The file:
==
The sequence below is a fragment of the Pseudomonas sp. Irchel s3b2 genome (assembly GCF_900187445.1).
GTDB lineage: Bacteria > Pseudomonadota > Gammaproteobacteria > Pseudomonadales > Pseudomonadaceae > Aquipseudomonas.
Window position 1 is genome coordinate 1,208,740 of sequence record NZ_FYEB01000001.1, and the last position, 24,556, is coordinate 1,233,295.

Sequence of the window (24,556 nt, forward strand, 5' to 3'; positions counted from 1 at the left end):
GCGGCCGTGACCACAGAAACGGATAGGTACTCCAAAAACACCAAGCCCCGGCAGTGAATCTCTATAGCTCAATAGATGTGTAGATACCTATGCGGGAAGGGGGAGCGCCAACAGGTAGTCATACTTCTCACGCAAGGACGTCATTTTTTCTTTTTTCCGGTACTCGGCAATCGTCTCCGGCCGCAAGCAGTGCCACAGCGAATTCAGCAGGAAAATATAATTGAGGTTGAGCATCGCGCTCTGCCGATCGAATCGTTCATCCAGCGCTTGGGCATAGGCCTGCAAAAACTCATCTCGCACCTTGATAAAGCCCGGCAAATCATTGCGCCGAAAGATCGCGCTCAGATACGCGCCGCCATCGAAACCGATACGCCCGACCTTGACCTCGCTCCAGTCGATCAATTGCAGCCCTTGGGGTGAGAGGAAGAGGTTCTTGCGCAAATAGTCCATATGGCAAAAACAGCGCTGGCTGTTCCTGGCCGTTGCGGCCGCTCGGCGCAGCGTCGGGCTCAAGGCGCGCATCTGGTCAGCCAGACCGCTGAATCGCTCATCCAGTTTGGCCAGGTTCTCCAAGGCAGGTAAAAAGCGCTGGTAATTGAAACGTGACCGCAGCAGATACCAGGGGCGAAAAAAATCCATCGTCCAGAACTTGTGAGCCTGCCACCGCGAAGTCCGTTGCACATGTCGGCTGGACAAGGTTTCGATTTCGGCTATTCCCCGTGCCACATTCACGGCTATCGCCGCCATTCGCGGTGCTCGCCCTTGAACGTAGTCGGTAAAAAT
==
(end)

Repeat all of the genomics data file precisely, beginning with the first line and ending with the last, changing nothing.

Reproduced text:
The sequence below is a fragment of the Pseudomonas sp. Irchel s3b2 genome (assembly GCF_900187445.1).
GTDB lineage: Bacteria > Pseudomonadota > Gammaproteobacteria > Pseudomonadales > Pseudomonadaceae > Aquipseudomonas.
Window position 1 is genome coordinate 1,208,740 of sequence record NZ_FYEB01000001.1, and the last position, 24,556, is coordinate 1,233,295.

Sequence of the window (24,556 nt, forward strand, 5' to 3'; positions counted from 1 at the left end):
GCGGCCGTGACCACAGAAACGGATAGGTACTCCAAAAACACCAAGCCCCGGCAGTGAATCTCTATAGCTCAATAGATGTGTAGATACCTATGCGGGAAGGGGGAGCGCCAACAGGTAGTCATACTTCTCACGCAAGGACGTCATTTTTTCTTTTTTCCGGTACTCGGCAATCGTCTCCGGCCGCAAGCAGTGCCACAGCGAATTCAGCAGGAAAATATAATTGAGGTTGAGCATCGCGCTCTGCCGATCGAATCGTTCATCCAGCGCTTGGGCATAGGCCTGCAAAAACTCATCTCGCACCTTGATAAAGCCCGGCAAATCATTGCGCCGAAAGATCGCGCTCAGATACGCGCCGCCATCGAAACCGATACGCCCGACCTTGACCTCGCTCCAGTCGATCAATTGCAGCCCTTGGGGTGAGAGGAAGAGGTTCTTGCGCAAATAGTCCATATGGCAAAAACAGCGCTGGCTGTTCCTGGCCGTTGCGGCCGCTCGGCGCAGCGTCGGGCTCAAGGCGCGCATCTGGTCAGCCAGACCGCTGAATCGCTCATCCAGTTTGGCCAGGTTCTCCAAGGCAGGTAAAAAGCGCTGGTAATTGAAACGTGACCGCAGCAGATACCAGGGGCGAAAAAAATCCATCGTCCAGAACTTGTGAGCCTGCCACCGCGAAGTCCGTTGCACATGTCGGCTGGACAAGGTTTCGATTTCGGCTATTCCCCGTGCCACATTCACGGCTATCGCCGCCATTCGCGGTGCTCGCCCTTGAACGTAGTCGGTAAAAAT